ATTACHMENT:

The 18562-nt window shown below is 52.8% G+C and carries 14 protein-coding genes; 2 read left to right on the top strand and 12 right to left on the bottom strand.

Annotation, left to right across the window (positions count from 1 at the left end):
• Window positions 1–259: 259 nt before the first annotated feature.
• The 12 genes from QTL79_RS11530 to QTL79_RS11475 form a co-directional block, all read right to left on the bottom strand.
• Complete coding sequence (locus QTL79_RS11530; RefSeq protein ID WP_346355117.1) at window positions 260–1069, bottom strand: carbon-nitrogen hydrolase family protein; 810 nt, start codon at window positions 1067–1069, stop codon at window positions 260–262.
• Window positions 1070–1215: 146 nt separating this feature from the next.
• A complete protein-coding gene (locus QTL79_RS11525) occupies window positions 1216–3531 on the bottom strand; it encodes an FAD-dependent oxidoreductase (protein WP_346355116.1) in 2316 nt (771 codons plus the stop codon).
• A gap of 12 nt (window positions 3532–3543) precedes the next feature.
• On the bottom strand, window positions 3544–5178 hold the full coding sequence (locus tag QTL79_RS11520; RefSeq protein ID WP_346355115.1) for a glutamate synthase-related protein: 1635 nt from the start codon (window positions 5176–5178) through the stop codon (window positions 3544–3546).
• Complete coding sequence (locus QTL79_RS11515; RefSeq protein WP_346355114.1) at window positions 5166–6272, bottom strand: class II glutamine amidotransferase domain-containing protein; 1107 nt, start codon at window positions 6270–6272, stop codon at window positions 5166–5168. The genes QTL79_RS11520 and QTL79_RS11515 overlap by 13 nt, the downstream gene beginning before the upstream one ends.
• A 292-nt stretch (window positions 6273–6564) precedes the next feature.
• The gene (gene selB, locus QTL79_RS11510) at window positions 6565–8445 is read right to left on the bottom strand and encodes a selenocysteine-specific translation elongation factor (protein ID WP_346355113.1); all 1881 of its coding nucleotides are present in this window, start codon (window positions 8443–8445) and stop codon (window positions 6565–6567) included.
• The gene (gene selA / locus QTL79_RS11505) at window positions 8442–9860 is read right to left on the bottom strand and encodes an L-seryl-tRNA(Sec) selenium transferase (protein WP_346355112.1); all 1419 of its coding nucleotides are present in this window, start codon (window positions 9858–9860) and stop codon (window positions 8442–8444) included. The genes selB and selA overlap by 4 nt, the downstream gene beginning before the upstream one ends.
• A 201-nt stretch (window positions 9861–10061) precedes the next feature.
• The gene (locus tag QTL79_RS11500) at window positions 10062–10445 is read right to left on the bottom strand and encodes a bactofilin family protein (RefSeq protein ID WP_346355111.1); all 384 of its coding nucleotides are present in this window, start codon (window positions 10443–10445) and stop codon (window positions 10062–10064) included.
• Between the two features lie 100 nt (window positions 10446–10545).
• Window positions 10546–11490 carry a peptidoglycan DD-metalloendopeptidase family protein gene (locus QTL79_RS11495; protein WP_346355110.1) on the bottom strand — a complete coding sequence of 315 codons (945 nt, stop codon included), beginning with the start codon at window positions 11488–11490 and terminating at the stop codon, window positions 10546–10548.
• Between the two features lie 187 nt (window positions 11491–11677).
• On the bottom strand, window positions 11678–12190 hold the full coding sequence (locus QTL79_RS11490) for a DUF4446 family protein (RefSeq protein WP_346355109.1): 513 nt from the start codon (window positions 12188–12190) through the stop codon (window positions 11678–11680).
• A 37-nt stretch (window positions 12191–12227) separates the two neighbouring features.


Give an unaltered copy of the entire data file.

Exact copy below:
The 18562-nt window shown below is 52.8% G+C and carries 14 protein-coding genes; 2 read left to right on the top strand and 12 right to left on the bottom strand.

Annotation, left to right across the window (positions count from 1 at the left end):
• Window positions 1–259: 259 nt before the first annotated feature.
• The 12 genes from QTL79_RS11530 to QTL79_RS11475 form a co-directional block, all read right to left on the bottom strand.
• Complete coding sequence (locus QTL79_RS11530; RefSeq protein ID WP_346355117.1) at window positions 260–1069, bottom strand: carbon-nitrogen hydrolase family protein; 810 nt, start codon at window positions 1067–1069, stop codon at window positions 260–262.
• Window positions 1070–1215: 146 nt separating this feature from the next.
• A complete protein-coding gene (locus QTL79_RS11525) occupies window positions 1216–3531 on the bottom strand; it encodes an FAD-dependent oxidoreductase (protein WP_346355116.1) in 2316 nt (771 codons plus the stop codon).
• A gap of 12 nt (window positions 3532–3543) precedes the next feature.
• On the bottom strand, window positions 3544–5178 hold the full coding sequence (locus tag QTL79_RS11520; RefSeq protein ID WP_346355115.1) for a glutamate synthase-related protein: 1635 nt from the start codon (window positions 5176–5178) through the stop codon (window positions 3544–3546).
• Complete coding sequence (locus QTL79_RS11515; RefSeq protein WP_346355114.1) at window positions 5166–6272, bottom strand: class II glutamine amidotransferase domain-containing protein; 1107 nt, start codon at window positions 6270–6272, stop codon at window positions 5166–5168. The genes QTL79_RS11520 and QTL79_RS11515 overlap by 13 nt, the downstream gene beginning before the upstream one ends.
• A 292-nt stretch (window positions 6273–6564) precedes the next feature.
• The gene (gene selB, locus QTL79_RS11510) at window positions 6565–8445 is read right to left on the bottom strand and encodes a selenocysteine-specific translation elongation factor (protein ID WP_346355113.1); all 1881 of its coding nucleotides are present in this window, start codon (window positions 8443–8445) and stop codon (window positions 6565–6567) included.
• The gene (gene selA / locus QTL79_RS11505) at window positions 8442–9860 is read right to left on the bottom strand and encodes an L-seryl-tRNA(Sec) selenium transferase (protein WP_346355112.1); all 1419 of its coding nucleotides are present in this window, start codon (window positions 9858–9860) and stop codon (window positions 8442–8444) included. The genes selB and selA overlap by 4 nt, the downstream gene beginning before the upstream one ends.
• A 201-nt stretch (window positions 9861–10061) precedes the next feature.
• The gene (locus tag QTL79_RS11500) at window positions 10062–10445 is read right to left on the bottom strand and encodes a bactofilin family protein (RefSeq protein ID WP_346355111.1); all 384 of its coding nucleotides are present in this window, start codon (window positions 10443–10445) and stop codon (window positions 10062–10064) included.
• Between the two features lie 100 nt (window positions 10446–10545).
• Window positions 10546–11490 carry a peptidoglycan DD-metalloendopeptidase family protein gene (locus QTL79_RS11495; protein WP_346355110.1) on the bottom strand — a complete coding sequence of 315 codons (945 nt, stop codon included), beginning with the start codon at window positions 11488–11490 and terminating at the stop codon, window positions 10546–10548.
• Between the two features lie 187 nt (window positions 11491–11677).
• On the bottom strand, window positions 11678–12190 hold the full coding sequence (locus QTL79_RS11490) for a DUF4446 family protein (RefSeq protein WP_346355109.1): 513 nt from the start codon (window positions 12188–12190) through the stop codon (window positions 11678–11680).
• A 37-nt stretch (window positions 12191–12227) separates the two neighbouring features.